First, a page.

Physicians and patients alike aspire to achieve good health outcomes and ideally hope that any independent medical examination (IME) or cardiology expert witness would agree that the physician met the standard of care.

If not, it's important to determine if the breach in the standard of care caused the harm claimed.

Evaluation, Referrals, Diagnostic Testing

Medical malpractice determinations may center upon whether the patient was adequately screened, or if reported symptoms and risk factors (eg, obesity, smoking, family history) received adequate medical attention (1, 3).

In some patients with cardiac syncope or arrhythmia, the risk of subsequent events and mortality may be significant, and typically increases with age; therefore, physician evaluations play an important role in initiating preventive strategies (3).

Syncope is common, impacting approximately 30% of the population: a cardiac cause is identified for at least 20% of syncope patients, while the underlying cause remains undetermined for roughly 34% of syncope patients (2).

This raises questions about whether diagnostic efforts were conducted in accordance with the applicable standard of care.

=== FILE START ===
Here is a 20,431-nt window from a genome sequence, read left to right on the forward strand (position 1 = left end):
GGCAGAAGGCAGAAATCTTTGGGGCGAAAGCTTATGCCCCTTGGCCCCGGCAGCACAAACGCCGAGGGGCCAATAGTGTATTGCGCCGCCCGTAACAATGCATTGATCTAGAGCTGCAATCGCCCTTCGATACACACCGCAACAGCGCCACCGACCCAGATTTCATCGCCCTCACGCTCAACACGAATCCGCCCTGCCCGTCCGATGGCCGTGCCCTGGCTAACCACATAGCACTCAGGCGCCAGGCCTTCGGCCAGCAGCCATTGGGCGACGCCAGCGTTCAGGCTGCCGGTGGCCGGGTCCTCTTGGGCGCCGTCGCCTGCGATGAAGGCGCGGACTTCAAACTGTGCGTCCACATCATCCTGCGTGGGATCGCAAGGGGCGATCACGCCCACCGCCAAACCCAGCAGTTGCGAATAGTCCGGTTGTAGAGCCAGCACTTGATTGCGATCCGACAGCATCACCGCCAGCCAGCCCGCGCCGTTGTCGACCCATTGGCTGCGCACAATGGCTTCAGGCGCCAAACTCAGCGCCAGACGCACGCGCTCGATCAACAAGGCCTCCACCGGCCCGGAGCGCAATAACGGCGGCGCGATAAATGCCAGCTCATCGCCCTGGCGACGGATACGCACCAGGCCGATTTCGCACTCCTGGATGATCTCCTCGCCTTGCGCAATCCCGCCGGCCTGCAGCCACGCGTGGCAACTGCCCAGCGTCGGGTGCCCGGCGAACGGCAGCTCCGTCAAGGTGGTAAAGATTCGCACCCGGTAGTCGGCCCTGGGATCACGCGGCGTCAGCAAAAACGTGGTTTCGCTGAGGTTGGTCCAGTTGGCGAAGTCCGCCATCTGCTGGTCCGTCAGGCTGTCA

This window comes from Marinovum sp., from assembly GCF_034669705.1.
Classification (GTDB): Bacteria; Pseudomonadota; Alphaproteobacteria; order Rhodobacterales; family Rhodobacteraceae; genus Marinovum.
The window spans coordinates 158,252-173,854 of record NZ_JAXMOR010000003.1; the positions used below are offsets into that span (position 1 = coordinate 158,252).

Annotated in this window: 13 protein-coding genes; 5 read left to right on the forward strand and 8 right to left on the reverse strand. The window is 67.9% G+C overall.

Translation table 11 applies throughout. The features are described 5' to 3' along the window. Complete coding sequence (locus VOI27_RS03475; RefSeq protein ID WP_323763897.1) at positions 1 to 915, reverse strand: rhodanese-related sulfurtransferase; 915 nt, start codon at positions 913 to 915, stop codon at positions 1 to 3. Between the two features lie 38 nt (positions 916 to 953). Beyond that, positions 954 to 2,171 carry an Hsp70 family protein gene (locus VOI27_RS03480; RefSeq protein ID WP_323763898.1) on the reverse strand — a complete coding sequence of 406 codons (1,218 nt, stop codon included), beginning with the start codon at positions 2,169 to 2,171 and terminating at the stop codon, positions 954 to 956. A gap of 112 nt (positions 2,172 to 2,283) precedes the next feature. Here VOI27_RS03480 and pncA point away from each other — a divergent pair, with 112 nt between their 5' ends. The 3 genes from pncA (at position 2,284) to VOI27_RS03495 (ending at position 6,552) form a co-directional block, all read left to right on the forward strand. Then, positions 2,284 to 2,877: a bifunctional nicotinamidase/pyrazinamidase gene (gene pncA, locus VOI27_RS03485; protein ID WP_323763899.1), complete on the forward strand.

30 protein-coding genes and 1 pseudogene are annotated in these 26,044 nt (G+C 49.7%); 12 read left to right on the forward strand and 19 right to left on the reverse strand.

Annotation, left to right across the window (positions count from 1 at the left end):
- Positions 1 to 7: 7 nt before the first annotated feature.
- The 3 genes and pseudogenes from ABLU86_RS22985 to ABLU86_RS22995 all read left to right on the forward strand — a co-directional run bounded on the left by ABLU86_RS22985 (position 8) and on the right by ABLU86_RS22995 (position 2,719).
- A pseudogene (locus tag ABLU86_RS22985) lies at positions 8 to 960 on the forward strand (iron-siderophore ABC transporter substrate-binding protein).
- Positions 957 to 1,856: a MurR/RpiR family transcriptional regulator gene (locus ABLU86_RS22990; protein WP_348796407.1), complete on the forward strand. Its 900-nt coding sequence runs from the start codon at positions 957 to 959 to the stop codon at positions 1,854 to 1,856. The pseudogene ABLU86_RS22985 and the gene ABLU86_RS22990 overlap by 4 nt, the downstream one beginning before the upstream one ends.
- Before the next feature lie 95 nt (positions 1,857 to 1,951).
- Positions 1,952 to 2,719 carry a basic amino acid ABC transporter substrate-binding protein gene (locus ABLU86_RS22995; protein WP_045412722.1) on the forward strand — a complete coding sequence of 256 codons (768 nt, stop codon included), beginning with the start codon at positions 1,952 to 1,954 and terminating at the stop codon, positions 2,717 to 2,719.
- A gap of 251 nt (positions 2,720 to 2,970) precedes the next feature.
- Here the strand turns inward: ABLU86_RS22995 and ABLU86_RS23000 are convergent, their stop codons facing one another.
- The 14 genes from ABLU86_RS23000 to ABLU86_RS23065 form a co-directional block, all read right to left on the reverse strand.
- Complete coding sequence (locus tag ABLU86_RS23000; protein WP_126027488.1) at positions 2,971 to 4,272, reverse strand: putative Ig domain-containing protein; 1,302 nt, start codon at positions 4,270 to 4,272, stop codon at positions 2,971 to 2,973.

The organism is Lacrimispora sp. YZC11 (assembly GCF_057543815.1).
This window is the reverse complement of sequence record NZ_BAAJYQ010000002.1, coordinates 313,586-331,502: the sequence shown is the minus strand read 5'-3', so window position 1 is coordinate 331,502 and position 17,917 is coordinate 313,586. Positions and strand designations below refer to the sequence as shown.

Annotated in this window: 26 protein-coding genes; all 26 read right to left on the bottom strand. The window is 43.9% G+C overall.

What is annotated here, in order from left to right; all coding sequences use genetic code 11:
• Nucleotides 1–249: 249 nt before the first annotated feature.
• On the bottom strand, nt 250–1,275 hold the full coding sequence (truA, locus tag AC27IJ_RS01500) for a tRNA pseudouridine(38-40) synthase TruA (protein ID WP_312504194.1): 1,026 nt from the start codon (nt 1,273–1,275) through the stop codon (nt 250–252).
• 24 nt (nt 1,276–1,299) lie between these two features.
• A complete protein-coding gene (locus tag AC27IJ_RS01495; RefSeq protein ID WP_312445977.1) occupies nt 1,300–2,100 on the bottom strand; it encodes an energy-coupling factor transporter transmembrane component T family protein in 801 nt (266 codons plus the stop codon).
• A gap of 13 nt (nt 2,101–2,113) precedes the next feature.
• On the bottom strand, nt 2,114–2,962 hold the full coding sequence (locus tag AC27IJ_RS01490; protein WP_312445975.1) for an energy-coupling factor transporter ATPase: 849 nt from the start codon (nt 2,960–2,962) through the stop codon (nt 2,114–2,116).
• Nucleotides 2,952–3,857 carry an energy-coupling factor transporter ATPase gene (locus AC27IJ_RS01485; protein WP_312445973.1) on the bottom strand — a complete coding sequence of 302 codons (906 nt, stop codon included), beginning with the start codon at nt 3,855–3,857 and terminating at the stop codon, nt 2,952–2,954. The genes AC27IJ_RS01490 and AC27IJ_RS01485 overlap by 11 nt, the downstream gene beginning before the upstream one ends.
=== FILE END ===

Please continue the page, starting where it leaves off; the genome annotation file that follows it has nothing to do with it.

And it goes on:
It is important for physicians in the ER, urgent care, and primary care setting, who may initially treat the syncope patient, to determine the underlying cause, which may be cardiac or non-cardiac in nature (2).

If a patient's syncope was not properly evaluated and diagnosed as cardiac in nature, and a subsequent adverse event caused a collision, such physicians could potentially be held liable.

The patient's medical history may involve treatment from several clinicians, such as a cardiologist, ER doctors, urgent care clinicians, primary care doctors, and clinicians performing diagnostic testing (2).

This raises questions as to which clinicians, including Nurse Practitioners (NPs) and Physician Assistants (PAs) if any, have medical malpractice exposure.

To diagnose the underlying causation of syncopal episodes, clinicians typically take a careful history, including the details and duration of the syncopal episode, the patient's prior medical history, and family history (2).

Clinicians also conduct a thorough physical examination that includes an evaluation for underlying cardiac pathology and order diagnostic testing, which may include a chest X-ray, electrocardiogram (EKG), echocardiogram, Holter monitor testing, or other tests (2).

Treatment and Recommendations

If the patient received the correct diagnosis, questions may remain about whether medical treatment and recommendations met the standard of care.

  • Would proper evaluation and treatment lead to prescription medication that could prevent cardiac episodes or reduce their frequency (2)?
  • Was the patient an appropriate candidate for a pacemaker or implantable cardiac defibrillator (ICD)?